When Grossman asked when his book might see the light of day, a high-ranking party official named Suslov said there was no question of the volume being published for another two hundred years; by announcing such a draconian sentence on Grossman’s work, he inadvertently announced the novel’s incendiary nature. Grossman died in 1964 without seeing his book smuggled out and translated by Robert Chandler, a sad and lonely man in a Moscow apartment battling stomach cancer.
But his act of defiance, expressed in this profound book as an assertion of the fundamental nature of the individual and a rejection of collectivism of all kinds, spoke to the ages, escaped the fetters of its two hundred-year oppressors and brought about the collapse of the Soviet Union. And it could well bring about the collapse of the systems we take so much pride in because we fail to see how they are turning us into inchoate groups. So let us now practice thoughtless, stupid, unwitnessed kindness. It’s the one constant in life and fate.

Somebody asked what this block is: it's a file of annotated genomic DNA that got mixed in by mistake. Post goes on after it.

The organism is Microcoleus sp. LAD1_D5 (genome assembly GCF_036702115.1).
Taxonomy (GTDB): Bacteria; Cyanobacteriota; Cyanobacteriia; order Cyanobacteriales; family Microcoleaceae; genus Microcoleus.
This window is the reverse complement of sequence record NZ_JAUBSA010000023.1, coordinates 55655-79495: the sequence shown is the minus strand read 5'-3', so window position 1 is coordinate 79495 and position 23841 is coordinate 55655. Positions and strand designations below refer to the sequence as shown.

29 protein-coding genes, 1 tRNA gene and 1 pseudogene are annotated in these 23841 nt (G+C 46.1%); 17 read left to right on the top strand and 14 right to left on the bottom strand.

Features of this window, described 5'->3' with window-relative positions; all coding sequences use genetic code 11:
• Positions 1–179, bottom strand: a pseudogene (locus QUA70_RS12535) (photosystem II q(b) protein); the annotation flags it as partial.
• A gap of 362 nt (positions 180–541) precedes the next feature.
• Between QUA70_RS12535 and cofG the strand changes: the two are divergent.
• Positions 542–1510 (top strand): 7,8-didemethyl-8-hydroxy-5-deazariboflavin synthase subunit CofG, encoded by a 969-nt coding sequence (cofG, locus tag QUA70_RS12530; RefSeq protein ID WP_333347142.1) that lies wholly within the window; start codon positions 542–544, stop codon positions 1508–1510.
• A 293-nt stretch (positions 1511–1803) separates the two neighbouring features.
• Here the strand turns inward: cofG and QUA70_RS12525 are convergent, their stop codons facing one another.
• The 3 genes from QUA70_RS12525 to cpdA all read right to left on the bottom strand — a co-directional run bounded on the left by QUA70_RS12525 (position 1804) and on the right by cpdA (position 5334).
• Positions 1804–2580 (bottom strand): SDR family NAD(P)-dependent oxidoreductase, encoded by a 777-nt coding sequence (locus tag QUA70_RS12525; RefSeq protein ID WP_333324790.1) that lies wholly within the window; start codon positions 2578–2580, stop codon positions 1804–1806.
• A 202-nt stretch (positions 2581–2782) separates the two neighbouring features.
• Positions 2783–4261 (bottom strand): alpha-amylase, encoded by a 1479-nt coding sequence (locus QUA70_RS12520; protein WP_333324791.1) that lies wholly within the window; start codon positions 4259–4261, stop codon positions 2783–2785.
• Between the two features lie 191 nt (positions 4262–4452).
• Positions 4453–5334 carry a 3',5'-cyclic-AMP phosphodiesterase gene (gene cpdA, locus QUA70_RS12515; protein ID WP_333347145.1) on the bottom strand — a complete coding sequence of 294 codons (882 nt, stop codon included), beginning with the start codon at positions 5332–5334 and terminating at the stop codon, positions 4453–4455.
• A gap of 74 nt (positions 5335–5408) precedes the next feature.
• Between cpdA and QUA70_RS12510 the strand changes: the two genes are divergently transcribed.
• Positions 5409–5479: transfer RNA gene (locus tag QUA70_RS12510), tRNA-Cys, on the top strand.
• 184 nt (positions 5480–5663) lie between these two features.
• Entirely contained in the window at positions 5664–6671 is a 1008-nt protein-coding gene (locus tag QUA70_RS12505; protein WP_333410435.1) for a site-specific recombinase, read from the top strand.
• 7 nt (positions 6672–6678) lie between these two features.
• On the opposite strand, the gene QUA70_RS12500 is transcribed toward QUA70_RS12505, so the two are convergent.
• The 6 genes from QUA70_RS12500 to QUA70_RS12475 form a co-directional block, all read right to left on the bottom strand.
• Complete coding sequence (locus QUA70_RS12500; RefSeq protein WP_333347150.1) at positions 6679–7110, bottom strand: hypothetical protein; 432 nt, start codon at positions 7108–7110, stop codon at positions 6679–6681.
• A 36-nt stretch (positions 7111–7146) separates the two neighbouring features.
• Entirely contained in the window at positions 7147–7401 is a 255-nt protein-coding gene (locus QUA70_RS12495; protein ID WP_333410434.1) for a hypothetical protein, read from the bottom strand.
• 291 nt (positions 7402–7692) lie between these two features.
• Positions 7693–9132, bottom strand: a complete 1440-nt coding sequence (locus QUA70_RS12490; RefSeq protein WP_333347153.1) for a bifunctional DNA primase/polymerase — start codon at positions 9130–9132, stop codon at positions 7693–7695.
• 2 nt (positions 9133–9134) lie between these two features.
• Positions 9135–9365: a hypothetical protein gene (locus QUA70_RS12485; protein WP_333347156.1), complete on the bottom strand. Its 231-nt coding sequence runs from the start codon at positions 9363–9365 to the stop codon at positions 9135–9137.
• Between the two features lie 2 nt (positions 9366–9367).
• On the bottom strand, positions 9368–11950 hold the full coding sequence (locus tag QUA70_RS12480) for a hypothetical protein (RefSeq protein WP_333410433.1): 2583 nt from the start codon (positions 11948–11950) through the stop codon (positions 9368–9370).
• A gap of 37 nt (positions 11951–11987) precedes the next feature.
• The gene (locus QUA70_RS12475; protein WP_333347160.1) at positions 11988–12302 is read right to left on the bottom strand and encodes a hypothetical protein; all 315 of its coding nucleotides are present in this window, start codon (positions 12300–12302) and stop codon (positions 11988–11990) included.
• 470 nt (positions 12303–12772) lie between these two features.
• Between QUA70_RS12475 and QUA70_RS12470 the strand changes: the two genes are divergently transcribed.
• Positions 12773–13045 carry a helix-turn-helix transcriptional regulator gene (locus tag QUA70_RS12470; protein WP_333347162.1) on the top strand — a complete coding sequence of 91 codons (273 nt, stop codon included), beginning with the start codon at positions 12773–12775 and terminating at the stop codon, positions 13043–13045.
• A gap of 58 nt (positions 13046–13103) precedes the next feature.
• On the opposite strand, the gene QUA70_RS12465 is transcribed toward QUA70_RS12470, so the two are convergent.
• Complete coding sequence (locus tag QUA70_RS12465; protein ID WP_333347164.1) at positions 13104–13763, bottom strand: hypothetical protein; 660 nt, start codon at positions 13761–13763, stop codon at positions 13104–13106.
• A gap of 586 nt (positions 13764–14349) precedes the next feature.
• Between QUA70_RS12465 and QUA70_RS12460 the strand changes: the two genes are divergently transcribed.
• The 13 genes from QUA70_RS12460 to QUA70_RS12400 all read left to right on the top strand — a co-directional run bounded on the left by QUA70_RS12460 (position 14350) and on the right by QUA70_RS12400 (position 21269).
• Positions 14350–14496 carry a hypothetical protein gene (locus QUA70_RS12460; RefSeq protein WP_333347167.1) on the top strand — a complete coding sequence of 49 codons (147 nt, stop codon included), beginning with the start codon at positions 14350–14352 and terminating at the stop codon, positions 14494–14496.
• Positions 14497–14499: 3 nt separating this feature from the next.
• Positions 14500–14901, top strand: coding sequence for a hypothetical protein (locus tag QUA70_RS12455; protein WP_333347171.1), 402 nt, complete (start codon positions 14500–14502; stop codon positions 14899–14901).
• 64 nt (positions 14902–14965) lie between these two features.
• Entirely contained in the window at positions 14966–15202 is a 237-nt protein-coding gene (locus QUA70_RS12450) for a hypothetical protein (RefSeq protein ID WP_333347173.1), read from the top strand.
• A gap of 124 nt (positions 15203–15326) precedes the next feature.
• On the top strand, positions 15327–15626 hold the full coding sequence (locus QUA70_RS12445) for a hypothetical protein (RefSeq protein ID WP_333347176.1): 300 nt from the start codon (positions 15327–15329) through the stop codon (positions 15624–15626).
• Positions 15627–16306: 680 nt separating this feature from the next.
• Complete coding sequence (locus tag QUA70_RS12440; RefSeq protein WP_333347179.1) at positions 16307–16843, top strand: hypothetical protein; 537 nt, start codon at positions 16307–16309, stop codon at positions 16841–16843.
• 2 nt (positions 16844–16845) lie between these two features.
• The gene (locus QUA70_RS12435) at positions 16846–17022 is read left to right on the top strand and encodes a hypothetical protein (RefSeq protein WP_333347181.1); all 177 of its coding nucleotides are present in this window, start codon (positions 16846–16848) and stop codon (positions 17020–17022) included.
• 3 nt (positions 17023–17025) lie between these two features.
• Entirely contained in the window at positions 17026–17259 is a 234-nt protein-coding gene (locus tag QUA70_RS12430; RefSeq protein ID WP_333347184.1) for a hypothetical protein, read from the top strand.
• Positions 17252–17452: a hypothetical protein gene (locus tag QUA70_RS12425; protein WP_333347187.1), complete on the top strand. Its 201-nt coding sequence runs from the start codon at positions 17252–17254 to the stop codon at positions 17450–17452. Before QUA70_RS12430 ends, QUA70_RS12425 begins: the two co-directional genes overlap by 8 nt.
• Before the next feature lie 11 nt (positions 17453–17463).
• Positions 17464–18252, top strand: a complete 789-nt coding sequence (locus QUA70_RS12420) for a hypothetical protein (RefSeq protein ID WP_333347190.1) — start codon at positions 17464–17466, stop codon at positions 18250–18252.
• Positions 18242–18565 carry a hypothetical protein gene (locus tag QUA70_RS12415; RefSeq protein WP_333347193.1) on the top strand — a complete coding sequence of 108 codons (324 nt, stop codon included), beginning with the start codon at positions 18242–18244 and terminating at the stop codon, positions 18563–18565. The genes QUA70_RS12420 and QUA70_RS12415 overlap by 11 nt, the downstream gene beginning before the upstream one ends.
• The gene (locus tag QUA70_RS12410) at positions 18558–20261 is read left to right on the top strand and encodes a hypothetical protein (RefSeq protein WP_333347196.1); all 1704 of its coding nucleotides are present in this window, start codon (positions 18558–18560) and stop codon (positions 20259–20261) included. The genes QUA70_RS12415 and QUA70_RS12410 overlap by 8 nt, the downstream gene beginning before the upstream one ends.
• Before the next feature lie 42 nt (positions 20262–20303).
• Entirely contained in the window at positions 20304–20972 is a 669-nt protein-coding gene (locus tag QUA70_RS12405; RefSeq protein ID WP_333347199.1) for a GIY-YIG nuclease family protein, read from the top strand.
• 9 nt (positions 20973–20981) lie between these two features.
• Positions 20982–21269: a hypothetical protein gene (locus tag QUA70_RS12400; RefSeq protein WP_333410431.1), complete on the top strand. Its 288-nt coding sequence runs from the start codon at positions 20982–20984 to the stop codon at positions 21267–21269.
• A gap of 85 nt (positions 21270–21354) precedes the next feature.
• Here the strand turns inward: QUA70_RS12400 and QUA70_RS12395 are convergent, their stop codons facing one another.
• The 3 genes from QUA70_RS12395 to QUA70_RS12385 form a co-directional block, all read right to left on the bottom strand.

First published on 3 Quarks Daily